New and reimagined paintings

I started this series of images by reimagining the first image-based stories I created. These images came from a place of trauma and resilience.

Recreating/reimagining these images was difficult. Somewhere along this journey of creating image-based stories my body refused to recreate the indignities that Indigenous people have suffered. However, I was gifted by the realisation that great healing has taken place over the years. As the flowers and strawberries flow out of my body finding their home in these images I understand that we are more powerful than I could have ever imagined. There is wisdom and beauty in our knowledge systems.

We come with the medicine II (2021)

Many Indigenous people believe that we are born with certain gifts that are given to us. Some Elders will refer to these gifts as original instructions. If we are in a situation where we are raised within our culture we will easily discover our original instructions and live a fruitful life. In this image we have the prayers of the mother represented by flowers and strawberries. The transformation from spirit to human and the vitality of youth is represented by butterflies. The flowers and strawberries we see in utero are the gifts and original instructions Creator sends with us.

Cutting away culture II (2021)

Severance from land and culture disrupts wellness. Cutting Away Culture shows the colonial violence children experienced in residential school. It started with a haircut, and was followed by a continual severance from culture. The colonial process is experienced throughout a lifetime.

Sixties Scoop (2021)

When residential school was no longer enforced by legislation the sixties scoop began. 20000 children were taken from their homes and adopted into non Indigenous families. Many of these separations took place at birth in “Indian hospitals”.

The medicalisation (2021)

This image demonstrates the past and present medicalization that takes place in clinical spaces. Indigenous people are often presented as a clinical problem to be solved. This is complicated further as illness is understood as a measure of physical ailments and symptoms with no other factors such as how the experience of colonialism, systemic racism and intergenerational trauma impact health outcomes.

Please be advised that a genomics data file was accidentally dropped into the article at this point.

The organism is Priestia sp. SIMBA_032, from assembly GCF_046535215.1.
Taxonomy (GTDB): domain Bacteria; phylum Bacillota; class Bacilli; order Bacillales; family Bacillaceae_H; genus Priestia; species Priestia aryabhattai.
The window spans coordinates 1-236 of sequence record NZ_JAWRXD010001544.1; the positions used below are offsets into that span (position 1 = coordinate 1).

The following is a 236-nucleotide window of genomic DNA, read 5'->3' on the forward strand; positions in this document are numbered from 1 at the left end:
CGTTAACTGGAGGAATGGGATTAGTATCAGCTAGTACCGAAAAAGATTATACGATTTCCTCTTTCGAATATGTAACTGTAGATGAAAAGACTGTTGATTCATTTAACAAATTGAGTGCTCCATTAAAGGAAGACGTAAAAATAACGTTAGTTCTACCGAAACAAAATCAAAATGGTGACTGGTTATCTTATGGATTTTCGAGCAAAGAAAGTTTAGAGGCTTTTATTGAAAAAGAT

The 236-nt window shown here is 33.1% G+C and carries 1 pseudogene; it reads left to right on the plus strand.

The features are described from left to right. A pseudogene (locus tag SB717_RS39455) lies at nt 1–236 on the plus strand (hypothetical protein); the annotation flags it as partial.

Noncompliance (2021)

As a healthcare educator one of the most common complaints I hear from clinicians is that, “Indigenous patients are noncompliant.” This is deep misunderstanding of how colonialism disrupts relationships. Indigenous patients are not noncompliant. They are resisting further colonisation. The medical system has been used to surveil, criminalise and separate families for 5 centuries. Resistance and mistrust is a natural response to a system that is used to disempower Indigenous people. When a clinician tells me that their Indigenous patient is “noncompliant”, I respond with, “If you are in a room with someone who has the power to take your children and put you in jail would you be compliant?”

There is also another layer to this. An Indigenous patient’s pain is often denied. If they report they experiencing pain they are labelled as drug seeking.

Sharing Bioethics II (2021)

This is a second iteration of a previous painting. The message is similar with more participants holding hands, creating a new circle of medicine.

The circle of medicine is empty in the center representing potential to create wellness through good relationships. As Indigenous people working in healthcare, we endeavor to create a new circle of medicine between community and healthcare practitioners. 

Wolf:  Wolf teaches us about the importance of family and including family members in the treatment plan if possible. Wolf teaches us to communicate clearly, to be tenacious and to learn from failures when they occur. Clinical medicine is a difficult terrain to navigate. You must be persistent. Learn from elders and clinicians who have good relationships with communities.

Clipboard: Represents the sacred ceremony of informed consent.

Hawk feather: Reflects connection to your spiritual self. Speak clearly and with kindness. Informed consent is a sacred ceremony.

Hummingbird: Ability to hover and observe. Hummingbird also holds the ability to pollenate. In clinical terms, we must be able to translate knowledge and activate clinical plans across diverse team members.

Caribou: Represents generosity. Also represents slight changes in intergenerational teachings. Each year caribou trails deviate slightly to ensure survival. Each generation, our teachings change slightly to navigate these complex times. Also, caribou naturally gravitate towards places that are healthy to ensure their offspring survive. 

Butterfly: Butterfly reflects youth and learning from the young, as well as transformation.

Strawberries: Strawberries are little hearts. They cradle all beings in the love of the land.

Patient-centered care reflections: The wolf teachings emphasize relationships within family-centered care and community. The engagement with Indigenous communities and what is important to them. Caribou reminds us about sharing complex teachings; and of simultaneously changing and remaining the same. The hawk in the circle of medicine reflects seeing everything, recognizing new gifts, and being open to new gifts. The hawk feather, drum and clipboard point to creating safe relationships.

Medicine is ceremony